Pictures and video at Manchester Airport (pictured today) show a huge line of people snaking around the airport terminal as the wait to go through airport security at the under-pressure airport
Others say hundreds of passengers were being funnelled through just two security desks. Another passenger described the situation as a ‘fiasco’. It comes after weeks of disruption at the airport, and others such as Birmingham and Bristol, and also on occasion Heathrow and Gatwick. Pictured left and right: Queues at Manchester Airport today
Amid the continuing chaos, including long queues at Manchester Airport today, MPs were warned how travel firms were struggling to bring back staff following mass redundancies last year.
One employment expert, Danny Brooks, founder and CEO of Virtual Human Resources, said airline firms had been forced to axe thousands of workers in the gap between the end of the Government’s furlough scheme and the end of all Covid travel restrictions.
Comparing the situation to ‘like an alien spaceship removing staff from the supply chain’, he said many former airline staff had now settled in new jobs including as heat-engineers or in Amazon warehouses.
His comments came as figures from the Office of National Statistics (ONS) today reveal how travel firms were now facing stiff competition in the labour markets, with job vacancies reaching a record high.
According to the figures, companies across Britain sought 1.3million new members of staff in the three months to May, a record high number of vacancies to fill.
Meanwhile figures show how employment levels have fallen in the air transport industry. ONS data shows there were some 81,000 people employed in March 2020, compared to just 70,000 in March this year – a fall of 14 per cent. At the lowest point last year just 66,000 people worked in air travel.
‘Ryanair don’t listen to staff, they probably care about you more because you give them money’: Moment steward lays into bosses over plane tannoy from Spain to Manchester
A disgruntled Ryanair steward has stunned passengers by laying into bosses during an extraordinary mid-flight announcement.
Video shows the exasperated staff member lashing out at the budget airline over the tannoy while on a flight from Spain to Manchester.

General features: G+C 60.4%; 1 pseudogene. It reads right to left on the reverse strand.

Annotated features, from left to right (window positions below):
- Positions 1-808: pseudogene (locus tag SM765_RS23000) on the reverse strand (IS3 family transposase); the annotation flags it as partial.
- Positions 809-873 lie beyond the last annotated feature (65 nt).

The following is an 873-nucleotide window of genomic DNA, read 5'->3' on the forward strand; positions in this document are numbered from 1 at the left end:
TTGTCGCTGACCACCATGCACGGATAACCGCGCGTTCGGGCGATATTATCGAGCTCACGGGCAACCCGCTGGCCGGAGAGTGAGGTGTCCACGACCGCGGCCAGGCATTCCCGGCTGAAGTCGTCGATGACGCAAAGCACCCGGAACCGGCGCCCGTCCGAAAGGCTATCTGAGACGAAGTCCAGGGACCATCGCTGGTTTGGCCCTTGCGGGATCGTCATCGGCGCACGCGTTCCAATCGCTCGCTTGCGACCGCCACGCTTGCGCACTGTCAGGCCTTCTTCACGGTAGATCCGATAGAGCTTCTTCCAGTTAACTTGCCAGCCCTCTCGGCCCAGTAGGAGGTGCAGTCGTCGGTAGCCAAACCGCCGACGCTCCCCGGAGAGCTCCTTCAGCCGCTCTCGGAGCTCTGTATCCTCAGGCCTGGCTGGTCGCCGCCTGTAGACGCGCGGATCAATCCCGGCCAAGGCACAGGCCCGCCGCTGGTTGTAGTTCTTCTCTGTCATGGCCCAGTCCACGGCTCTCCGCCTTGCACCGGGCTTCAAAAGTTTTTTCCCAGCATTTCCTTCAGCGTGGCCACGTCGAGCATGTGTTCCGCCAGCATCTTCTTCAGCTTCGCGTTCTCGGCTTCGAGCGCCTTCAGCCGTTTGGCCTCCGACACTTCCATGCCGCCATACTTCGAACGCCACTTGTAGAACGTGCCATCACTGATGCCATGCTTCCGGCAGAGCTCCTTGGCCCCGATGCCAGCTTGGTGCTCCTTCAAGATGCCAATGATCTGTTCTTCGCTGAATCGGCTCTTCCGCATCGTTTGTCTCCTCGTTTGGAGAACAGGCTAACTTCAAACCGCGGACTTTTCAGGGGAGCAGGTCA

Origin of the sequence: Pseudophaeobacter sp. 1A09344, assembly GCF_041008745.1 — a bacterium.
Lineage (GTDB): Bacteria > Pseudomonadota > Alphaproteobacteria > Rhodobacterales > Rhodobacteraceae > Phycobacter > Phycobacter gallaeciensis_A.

The footage, filmed by a passenger, shows the staff member apologetically informing holidaymakers how they can make a complaint against the company.
A disgruntled Ryanair steward has stunned passengers by laying into his bosses during a candid mid-flight announcement. Video shows the exasperated staff member lashing out at the budget airline over the tannoy while on a flight from Spain to Manchester
But his announcement takes a twist when he claims bosses ‘don’t listen to their staff’.
In the video, the steward can be heard saying: ‘I do apologise. If you want to file a complaint please do so – go to Ryanair.com.
‘They don’t listen to their staff, they probably care about you more because you give them money. Instead we’re costing them money.
‘So give that a go, see how that goes. After four years I literally – I haven’t got high expectations for them you know.’
A passenger on the flight said the worker seemed ‘stressed’ They said: ‘I had a feeling [the steward] was going to blow, and sure enough a few minutes later he made the announcement. I felt really sorry for him to be honest, he seemed really stressed out.’
It was reported earlier this week that cabin crew working for Ryanair in Spain have voted to hold six days of strikes at the end of June and early July.
The Spanish-based staff in the USO and SITCPLA unions will walk out for two three-day strikes from 24 June to 26 June and 30 June to 2 July. Today a Ryanair spokesperson refused to comment on the video.